Anglers who fish in McLeod, Meeker, Sibley, Nicollet, Brown, Redwood, Renville and western Wright county areas benefit from the management, habitat and oversight work of the Minnesota Department of Natural Resources' Hutchinson area fisheries staff.
Area Fisheries Supervisor Scott Mackenthun and a staff of three full-time and one part-time employee manage 94 fishing lakes and 38 rivers and streams, including popular fishing destinations such as Minnie-Belle Lake, Belle Lake, Washington Lake and much of the middle Minnesota River. These lakes offer fantastic walleye and bass fishing, great panfish action and the Minnesota River remains a fantastic angling resource for a variety of fish species.
A Hutchinson area fisheries crew checks a trap net.
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Virtually all the work of the Hutchinson area fisheries staff is funded by money raised through fishing license sales. But reductions in buying power due to increasing costs for products, services and equipment have put this work and the recreational opportunities it creates at risk.
In response, the DNR is seeking a fishing license fee increase in the 2017 legislative session. The increase would raise the price of a resident annual fishing license from $22 to $25. Other fishing license types also would increase. The proposed increases should sustain existing fisheries operations until 2021.
The increase for an individual license – roughly the price of a scoop of minnows – may fill some existing vacancies but will not create any new positions or build programs. Rather, it will simply sustain existing programs and area office budgets, many of which already are reduced.
State law prohibits tax dollars, including funds generated by the Minnesota Legacy Amendment and Minnesota State Lottery, from funding area fisheries offices and the core work they do. Fisheries management that creates world-class fishing here in Minnesota is a user-funded, user-benefit system.
General hunting and fishing license fees were last increased in 2012 at an amount designed to keep game and fish operations solvent for about six years. Prior to that, it had been 10 years since the last general fee increase. Periodic fee increases – one about every five years since 1970 – are how Minnesota funds routine fisheries management. Many fishing organizations traditionally have supported periodic fee increases because high-quality fishing is recreation worth paying for.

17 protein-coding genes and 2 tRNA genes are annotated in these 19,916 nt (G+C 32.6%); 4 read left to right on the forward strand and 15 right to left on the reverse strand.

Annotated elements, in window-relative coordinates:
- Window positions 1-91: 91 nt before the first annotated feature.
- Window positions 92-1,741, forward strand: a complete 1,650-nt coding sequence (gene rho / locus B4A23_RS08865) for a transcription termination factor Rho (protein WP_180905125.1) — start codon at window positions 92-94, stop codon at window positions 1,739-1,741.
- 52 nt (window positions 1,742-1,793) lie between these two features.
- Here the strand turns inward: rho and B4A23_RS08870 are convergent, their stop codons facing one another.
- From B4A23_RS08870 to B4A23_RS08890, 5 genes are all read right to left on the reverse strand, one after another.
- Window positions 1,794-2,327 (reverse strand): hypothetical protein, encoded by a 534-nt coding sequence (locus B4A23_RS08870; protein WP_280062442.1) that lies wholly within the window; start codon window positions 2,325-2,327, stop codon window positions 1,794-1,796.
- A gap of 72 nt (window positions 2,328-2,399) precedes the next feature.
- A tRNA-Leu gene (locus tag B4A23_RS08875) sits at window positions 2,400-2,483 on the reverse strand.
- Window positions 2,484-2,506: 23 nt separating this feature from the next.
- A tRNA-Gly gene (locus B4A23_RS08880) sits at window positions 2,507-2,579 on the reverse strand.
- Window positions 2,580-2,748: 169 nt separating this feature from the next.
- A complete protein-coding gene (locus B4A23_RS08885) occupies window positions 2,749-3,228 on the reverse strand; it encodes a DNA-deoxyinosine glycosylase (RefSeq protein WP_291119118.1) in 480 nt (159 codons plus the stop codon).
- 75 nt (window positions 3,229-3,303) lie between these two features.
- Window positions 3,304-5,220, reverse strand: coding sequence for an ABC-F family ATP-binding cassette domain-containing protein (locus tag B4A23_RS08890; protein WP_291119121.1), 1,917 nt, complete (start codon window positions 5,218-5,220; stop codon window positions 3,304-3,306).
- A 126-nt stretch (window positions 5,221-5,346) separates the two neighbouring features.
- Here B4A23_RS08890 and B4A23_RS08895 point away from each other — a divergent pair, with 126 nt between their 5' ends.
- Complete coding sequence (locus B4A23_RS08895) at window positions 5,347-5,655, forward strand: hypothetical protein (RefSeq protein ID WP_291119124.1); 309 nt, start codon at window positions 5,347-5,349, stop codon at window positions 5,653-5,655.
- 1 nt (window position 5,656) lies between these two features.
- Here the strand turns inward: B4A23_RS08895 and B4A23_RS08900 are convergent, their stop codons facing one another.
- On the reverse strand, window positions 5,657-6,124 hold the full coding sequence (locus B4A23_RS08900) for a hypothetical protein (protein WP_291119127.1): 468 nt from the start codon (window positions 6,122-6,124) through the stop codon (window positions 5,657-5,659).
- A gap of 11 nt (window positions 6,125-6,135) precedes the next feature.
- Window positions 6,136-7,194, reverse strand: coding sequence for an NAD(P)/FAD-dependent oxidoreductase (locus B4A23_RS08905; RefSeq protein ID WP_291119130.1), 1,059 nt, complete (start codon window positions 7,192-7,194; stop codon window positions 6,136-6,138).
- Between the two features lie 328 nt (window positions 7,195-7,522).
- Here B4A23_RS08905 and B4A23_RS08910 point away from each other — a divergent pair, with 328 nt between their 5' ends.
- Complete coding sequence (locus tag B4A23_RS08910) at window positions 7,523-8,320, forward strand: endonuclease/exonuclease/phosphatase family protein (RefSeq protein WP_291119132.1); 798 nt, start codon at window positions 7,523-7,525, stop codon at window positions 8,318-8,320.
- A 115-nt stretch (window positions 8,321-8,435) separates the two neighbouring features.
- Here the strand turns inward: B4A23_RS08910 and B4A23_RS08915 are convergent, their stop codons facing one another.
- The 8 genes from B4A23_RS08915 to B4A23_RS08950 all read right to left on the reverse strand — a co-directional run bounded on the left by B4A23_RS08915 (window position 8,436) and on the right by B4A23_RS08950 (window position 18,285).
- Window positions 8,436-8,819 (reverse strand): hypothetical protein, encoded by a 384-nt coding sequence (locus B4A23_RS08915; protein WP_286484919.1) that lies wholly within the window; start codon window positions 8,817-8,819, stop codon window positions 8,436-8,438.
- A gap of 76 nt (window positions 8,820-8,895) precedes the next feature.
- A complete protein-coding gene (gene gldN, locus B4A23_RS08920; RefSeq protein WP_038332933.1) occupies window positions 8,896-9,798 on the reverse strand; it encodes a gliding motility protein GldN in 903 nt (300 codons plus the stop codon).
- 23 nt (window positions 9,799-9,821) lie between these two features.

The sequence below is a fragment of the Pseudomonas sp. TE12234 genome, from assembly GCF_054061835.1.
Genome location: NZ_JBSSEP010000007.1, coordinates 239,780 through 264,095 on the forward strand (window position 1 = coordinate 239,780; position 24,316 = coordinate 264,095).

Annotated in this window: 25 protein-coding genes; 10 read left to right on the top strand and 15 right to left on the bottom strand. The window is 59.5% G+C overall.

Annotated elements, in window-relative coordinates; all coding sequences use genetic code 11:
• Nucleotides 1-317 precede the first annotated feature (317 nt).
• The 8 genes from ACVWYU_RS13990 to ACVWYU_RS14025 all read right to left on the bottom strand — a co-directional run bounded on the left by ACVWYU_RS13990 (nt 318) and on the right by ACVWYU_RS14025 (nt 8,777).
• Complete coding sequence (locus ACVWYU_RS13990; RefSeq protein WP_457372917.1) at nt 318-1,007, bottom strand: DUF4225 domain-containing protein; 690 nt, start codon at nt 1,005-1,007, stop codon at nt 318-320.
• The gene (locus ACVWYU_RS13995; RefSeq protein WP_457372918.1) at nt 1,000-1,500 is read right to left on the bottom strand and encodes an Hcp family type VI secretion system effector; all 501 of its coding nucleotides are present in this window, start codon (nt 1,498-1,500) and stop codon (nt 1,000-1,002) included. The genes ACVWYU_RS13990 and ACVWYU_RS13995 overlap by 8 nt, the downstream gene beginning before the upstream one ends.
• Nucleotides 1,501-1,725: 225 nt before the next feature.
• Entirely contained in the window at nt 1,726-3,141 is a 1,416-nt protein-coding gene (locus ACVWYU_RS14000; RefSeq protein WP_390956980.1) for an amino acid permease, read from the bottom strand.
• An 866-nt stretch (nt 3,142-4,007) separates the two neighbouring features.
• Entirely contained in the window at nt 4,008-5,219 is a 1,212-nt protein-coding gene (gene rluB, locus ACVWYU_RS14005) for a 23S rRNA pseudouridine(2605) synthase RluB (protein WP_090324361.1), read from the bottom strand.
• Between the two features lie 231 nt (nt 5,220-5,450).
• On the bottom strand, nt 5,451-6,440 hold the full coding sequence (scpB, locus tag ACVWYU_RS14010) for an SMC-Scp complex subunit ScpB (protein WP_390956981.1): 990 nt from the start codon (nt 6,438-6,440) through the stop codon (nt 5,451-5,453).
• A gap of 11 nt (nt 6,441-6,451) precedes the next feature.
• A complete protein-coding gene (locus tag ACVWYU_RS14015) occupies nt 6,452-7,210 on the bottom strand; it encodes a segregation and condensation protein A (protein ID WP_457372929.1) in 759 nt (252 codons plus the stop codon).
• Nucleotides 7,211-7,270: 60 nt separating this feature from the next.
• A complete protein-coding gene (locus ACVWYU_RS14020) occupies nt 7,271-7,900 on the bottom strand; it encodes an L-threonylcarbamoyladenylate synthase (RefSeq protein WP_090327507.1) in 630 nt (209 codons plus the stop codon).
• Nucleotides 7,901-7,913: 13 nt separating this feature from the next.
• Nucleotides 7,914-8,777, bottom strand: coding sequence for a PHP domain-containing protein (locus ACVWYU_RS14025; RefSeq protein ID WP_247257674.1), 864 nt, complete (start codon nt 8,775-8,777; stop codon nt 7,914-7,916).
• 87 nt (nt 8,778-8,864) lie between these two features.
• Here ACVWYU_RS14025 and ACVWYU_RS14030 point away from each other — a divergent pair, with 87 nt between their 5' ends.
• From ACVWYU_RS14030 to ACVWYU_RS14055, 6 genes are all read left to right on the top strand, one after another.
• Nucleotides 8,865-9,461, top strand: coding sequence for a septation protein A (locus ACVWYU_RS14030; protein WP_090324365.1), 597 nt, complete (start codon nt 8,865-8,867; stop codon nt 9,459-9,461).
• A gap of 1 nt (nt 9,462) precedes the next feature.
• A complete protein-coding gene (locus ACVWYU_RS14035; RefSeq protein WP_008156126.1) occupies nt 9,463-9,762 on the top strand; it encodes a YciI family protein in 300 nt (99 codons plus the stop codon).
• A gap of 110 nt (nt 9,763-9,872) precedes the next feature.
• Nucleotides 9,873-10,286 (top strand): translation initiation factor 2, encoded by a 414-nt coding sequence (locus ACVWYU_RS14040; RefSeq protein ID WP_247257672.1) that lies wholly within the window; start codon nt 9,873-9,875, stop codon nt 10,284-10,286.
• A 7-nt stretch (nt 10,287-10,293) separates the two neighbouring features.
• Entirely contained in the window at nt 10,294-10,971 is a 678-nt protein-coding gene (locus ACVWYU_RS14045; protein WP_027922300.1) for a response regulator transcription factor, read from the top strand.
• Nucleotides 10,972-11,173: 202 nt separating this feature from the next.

In November 2016, the Game and Fish Fund Budget Oversight Committee – a citizen group that monitors the DNR's fisheries, wildlife and enforcement revenues and expenditures – recommended that the Legislature increase fishing and hunting license fees during the 2017 legislative session.
The DNR's fisheries section has a long tradition of belt-tightening. Statewide, staff size is down about 13 percent from roughly a decade ago. Moreover, the section is holding an additional 24 vacancies, most of which will not be filled even with fee increase. This means it is common for field offices to have fewer employees and leaner budgets than they once did.
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...to the lakes and streams within the Hutchinson Fisheries Management Area. The management area includes over 550 waterbodies found in Brown, McLeod, Meeker, Nicollet, Redwood, Renville, and Sibley counties. Those managed for fishing include over 50 lakes, 8 kids fishing ponds, 5 trout streams, and 5 major rivers including the Minnesota River. The remaining waterbodies consist of small streams and ditches, wetlands, shallow waterfowl lakes, and natural ponds used for walleye production. In addition to waterbodies, Hutchinson Area Fisheries manages parcels of land as Aquatic Management Areas (AMA) to protect fish habitat and promote angling access. Our clientele include sporting clubs, lake associations, and thousands of anglers that fish in the management area annually.
Surveys of fish populations and aquatic habitats are carried out periodically on each managed lake or stream. The information collected is used to monitor fish populations, evaluate management activities, and to develop new management plans. These reports contain information on fish populations such as abundance, sizes, age, and growth rates. Along with fish information, the reports include information on water chemistry, shoreline and watershed characteristics, aquatic vegetation and much more.
|Scott Mackenthun||Area supervisor||320-234-2550, Ext. firstname.lastname@example.org|
|Gene Jeseritz||Assistant area supervisor||320-234-2550, Ext. email@example.com|
|Chris Foster||Fisheries specialist||320-234-2550, Ext. firstname.lastname@example.org|
|Hanna Anema||Fisheries technician||320-234-2550, Ext. email@example.com|
|Tim Cross||Fisheries research scientist||320-234-2550, Ext. firstname.lastname@example.org|
|Hannah Brown||Habitat technician||320-234-2550, Ext. email@example.com|
|Tony Sindt||Minnesota river specialist||320-234-2550, Ext. firstname.lastname@example.org|
|Eric Katzenmeyer||Minnesota river specialist||320-234-2550, Ext. email@example.com|
|Michael Wolf||Minnesota river specialist||320-234-2550, Ext. firstname.lastname@example.org|